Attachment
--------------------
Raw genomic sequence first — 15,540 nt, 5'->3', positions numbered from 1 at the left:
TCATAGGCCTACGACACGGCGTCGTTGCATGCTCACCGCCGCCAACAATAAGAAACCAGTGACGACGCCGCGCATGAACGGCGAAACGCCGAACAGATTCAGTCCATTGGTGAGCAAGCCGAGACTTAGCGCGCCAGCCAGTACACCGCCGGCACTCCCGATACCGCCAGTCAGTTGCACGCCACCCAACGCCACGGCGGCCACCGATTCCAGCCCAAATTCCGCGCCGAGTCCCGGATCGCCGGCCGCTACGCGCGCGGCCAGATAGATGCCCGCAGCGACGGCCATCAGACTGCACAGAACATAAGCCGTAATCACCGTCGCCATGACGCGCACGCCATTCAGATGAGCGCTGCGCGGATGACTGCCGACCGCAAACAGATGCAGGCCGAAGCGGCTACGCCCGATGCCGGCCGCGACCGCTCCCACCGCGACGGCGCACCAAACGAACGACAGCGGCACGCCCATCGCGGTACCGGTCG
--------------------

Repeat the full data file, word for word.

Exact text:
Raw genomic sequence first — 15,540 nt, 5'->3', positions numbered from 1 at the left:
TCATAGGCCTACGACACGGCGTCGTTGCATGCTCACCGCCGCCAACAATAAGAAACCAGTGACGACGCCGCGCATGAACGGCGAAACGCCGAACAGATTCAGTCCATTGGTGAGCAAGCCGAGACTTAGCGCGCCAGCCAGTACACCGCCGGCACTCCCGATACCGCCAGTCAGTTGCACGCCACCCAACGCCACGGCGGCCACCGATTCCAGCCCAAATTCCGCGCCGAGTCCCGGATCGCCGGCCGCTACGCGCGCGGCCAGATAGATGCCCGCAGCGACGGCCATCAGACTGCACAGAACATAAGCCGTAATCACCGTCGCCATGACGCGCACGCCATTCAGATGAGCGCTGCGCGGATGACTGCCGACCGCAAACAGATGCAGGCCGAAGCGGCTACGCCCGATGCCGGCCGCGACCGCTCCCACCGCGACGGCGCACCAAACGAACGACAGCGGCACGCCCATCGCGGTACCGGTCG